What are the stage 3 tax cuts and why are they so controversial? (2024)

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By Rachel Clun

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In the space of a week, Prime Minister Anthony Albanese has gone from saying he was committed to the stage 3 tax cuts as planned to signalling income tax changes are coming to support average workers struggling with cost-of-living pressures.

“My determination and my job is to get the best outcome for Australians. It’s to respond to the circ*mstances which we confront,” he said on Wednesday.

The Prime Minister will on Thursday unveil the changes to the largest and most controversial stage of the previous government’s tax reforms, after getting cabinet support to give bigger cuts to workers earning up to $150,000 a year.

So what are the stage 3 tax cuts, what is controversial about them and why is the government willing to face political heat to change them?

What are the stage 3 tax cuts?

The income tax system now has four tax brackets: workers pay 19 per cent tax on annual earnings between $18,201 and $45,000, 32.5 per cent for earnings between $45,001 and $120,000, 37 per cent for earnings between $120,001 and $180,000, and 45 per cent for every dollar earned over that.

From July 1, under the stage 3 tax package, the 37 per cent marginal tax rate will be abolished for those earning more than $120,000 a year, and the 32.5 per cent tax rate will be reduced to 30 per cent for people earning between $45,000 and $200,000.

Every dollar earned over $200,000 will continue to be taxed at the 45 per cent rate.

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It’s the third part of a plan announced by the previous Coalition government in 2018. Stage 1 of the tax cuts introduced the temporary low- and middle-income tax offset, which ended in June 2022.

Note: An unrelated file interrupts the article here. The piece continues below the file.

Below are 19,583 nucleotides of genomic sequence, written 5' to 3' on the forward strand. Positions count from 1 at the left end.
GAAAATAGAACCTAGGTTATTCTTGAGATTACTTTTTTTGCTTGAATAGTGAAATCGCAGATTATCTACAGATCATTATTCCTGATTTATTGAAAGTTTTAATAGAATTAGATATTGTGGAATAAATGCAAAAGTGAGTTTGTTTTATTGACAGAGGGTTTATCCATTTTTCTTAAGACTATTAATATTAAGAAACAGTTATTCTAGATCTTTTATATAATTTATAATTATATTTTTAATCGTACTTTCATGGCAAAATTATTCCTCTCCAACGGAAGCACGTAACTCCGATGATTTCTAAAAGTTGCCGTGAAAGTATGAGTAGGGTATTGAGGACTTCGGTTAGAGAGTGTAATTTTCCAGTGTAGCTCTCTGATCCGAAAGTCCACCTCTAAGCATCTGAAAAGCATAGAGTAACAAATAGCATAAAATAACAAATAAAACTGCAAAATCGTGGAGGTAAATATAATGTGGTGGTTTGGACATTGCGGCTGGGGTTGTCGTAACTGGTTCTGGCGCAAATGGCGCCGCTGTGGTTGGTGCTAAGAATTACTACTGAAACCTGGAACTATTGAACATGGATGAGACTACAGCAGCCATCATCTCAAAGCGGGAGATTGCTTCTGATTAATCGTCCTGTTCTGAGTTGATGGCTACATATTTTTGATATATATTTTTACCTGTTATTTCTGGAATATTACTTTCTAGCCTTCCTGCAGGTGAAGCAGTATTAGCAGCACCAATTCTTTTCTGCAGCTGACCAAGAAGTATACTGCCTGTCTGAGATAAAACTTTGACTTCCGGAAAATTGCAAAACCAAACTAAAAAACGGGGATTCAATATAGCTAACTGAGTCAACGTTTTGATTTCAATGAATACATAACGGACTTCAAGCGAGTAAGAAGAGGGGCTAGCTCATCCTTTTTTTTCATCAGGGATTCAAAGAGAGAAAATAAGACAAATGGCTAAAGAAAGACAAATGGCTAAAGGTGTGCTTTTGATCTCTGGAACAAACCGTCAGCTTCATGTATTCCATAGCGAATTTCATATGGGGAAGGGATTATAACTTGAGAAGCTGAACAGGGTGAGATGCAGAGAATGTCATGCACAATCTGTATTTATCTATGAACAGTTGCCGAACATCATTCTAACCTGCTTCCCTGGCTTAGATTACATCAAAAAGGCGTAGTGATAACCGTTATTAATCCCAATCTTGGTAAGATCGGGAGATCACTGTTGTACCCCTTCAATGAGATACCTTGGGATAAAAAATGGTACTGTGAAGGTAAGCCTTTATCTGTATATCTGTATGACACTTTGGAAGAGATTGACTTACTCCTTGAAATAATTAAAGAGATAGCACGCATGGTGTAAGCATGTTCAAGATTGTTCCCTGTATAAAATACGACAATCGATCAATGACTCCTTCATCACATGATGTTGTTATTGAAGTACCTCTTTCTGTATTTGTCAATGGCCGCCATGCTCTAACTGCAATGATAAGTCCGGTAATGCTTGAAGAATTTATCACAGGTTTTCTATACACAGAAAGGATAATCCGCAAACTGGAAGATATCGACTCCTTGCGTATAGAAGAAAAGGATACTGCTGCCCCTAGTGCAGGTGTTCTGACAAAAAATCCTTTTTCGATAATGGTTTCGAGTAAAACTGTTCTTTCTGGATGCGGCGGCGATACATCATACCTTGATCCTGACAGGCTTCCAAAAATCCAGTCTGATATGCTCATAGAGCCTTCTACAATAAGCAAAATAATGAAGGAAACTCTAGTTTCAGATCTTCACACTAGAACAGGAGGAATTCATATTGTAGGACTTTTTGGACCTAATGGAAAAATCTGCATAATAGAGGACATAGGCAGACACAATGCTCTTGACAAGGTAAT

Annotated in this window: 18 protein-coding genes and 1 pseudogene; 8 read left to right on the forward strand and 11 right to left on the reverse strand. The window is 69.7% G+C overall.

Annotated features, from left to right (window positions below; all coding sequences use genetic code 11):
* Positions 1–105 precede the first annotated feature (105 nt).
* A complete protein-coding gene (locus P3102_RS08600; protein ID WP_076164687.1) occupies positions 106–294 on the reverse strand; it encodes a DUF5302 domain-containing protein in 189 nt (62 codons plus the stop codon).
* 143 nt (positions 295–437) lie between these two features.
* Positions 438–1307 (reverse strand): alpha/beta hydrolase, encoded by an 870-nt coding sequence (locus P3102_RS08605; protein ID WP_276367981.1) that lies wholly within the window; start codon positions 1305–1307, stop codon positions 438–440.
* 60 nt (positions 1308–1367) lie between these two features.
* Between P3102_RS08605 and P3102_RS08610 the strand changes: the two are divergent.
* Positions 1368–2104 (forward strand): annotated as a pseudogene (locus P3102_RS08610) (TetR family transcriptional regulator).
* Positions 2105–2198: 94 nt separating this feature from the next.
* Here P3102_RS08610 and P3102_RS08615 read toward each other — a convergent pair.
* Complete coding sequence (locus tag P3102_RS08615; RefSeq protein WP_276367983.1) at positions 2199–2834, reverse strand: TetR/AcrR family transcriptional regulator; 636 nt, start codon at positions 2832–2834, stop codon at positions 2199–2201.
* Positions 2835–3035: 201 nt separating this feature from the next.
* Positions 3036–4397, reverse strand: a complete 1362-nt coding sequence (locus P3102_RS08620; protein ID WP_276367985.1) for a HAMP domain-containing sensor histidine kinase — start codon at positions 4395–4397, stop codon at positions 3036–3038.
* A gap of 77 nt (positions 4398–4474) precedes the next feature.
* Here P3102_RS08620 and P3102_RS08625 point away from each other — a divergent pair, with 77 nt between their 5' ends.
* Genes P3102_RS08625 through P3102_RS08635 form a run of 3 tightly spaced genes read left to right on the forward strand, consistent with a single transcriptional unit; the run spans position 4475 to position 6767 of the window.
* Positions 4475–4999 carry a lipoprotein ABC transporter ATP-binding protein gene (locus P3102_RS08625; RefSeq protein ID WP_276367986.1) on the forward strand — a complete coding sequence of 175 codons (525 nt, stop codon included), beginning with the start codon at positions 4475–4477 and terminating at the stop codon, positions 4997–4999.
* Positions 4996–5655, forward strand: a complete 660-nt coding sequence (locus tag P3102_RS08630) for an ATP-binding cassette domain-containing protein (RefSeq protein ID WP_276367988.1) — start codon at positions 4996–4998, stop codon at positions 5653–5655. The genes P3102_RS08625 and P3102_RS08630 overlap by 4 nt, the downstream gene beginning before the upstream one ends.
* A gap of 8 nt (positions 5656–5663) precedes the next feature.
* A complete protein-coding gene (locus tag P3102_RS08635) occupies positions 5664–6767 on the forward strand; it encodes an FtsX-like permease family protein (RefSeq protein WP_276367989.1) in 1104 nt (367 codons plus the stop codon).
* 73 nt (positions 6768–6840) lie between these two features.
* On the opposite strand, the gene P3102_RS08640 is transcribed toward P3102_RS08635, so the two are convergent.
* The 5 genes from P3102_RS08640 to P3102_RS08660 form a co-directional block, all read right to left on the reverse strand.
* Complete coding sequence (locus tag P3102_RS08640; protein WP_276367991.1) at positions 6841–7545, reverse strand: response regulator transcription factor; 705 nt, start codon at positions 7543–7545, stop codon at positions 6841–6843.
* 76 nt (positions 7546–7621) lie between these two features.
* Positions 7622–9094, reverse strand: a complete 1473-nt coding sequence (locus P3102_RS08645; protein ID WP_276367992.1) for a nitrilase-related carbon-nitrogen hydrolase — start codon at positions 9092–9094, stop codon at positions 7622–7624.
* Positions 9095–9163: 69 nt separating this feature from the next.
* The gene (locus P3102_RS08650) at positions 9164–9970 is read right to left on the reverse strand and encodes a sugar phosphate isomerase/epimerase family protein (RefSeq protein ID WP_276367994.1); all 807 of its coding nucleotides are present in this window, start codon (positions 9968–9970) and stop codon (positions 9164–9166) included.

Stage 2, which kicked in from 2020-21, increased the existing low-income tax offset – a tax refund for those earning up to $66,000 – from $455 to as much as $700.

It also lifted the upper threshold for the 19 per cent rate to $45,000 (from $37,000 previously), and changed the thresholds for the 32.5 per cent bracket to $45,001 to $120,000 (from $37,001 to $90,000).

Why are the tax cuts happening?

The tax cuts were brought in to reduce bracket creep, where rising incomes lead to people paying higher average income tax rates.

Bracket creep occurs because the income tax system is not indexed, which means the tax brackets do not rise along with inflation. According to the independent Parliamentary Budget Office, it has the largest effect on people who earn just above a tax threshold.

Bracket creep helps federal budgets – a high income-tax take helped Treasurer Jim Chalmers deliver the first budget surplus in 15 years – but when governments can afford it, they periodically adjust the tax thresholds to return some of that bracket creep to workers’ pay packets.

But while stages 1 and 2 benefited low- and middle-income households, those on higher incomes stand to gain the most from stage 3, at a time when inflation will still be high and as lower-income households in particular struggle with high interest rates and price pressures.

Anglicare Australia analysis shows the stage 3 changes by themselves would give people earning more than $180,000 an extra $234 a fortnight, and people on more than $200,000 would get an extra $349, while those earning $60,000 would get less than $15.

What are the risks of changing the tax cuts?

There are both political and economic challenges here.

The Reserve Bank and federal government are still working to get inflation down to the central bank’s 2-3 per cent target range. While it eased to 4.3 per cent in November, the RBA governor has previously noted it is falling slowly.

ANZ’s head of Australian economics, Adam Boyton, said the economic impact of the tax cuts as planned would be the equivalent of about half a percentage point worth of interest rate cuts.

Not all the money returned to workers through higher pay packets would be spent, he said, and some would be used overseas, which would limit its impact on inflation.

Any additional economic stimulus, through increased support to lower-income households, would need to be closely assessed, Boyton said.

Politically, the pressure is piling up – despite the fact there has been no concrete announcement from Labor.

Albanese as recently as last Wednesday said the stage 3 tax cuts would go ahead as planned in July, but this week the prime minister did not deny when asked if he was about to break an election promise and change the tax cuts.

“I’ll be taking a proposal on economic policy to the party room this afternoon. This proposal will be all about supporting middle Australia,” he said on Wednesday morning.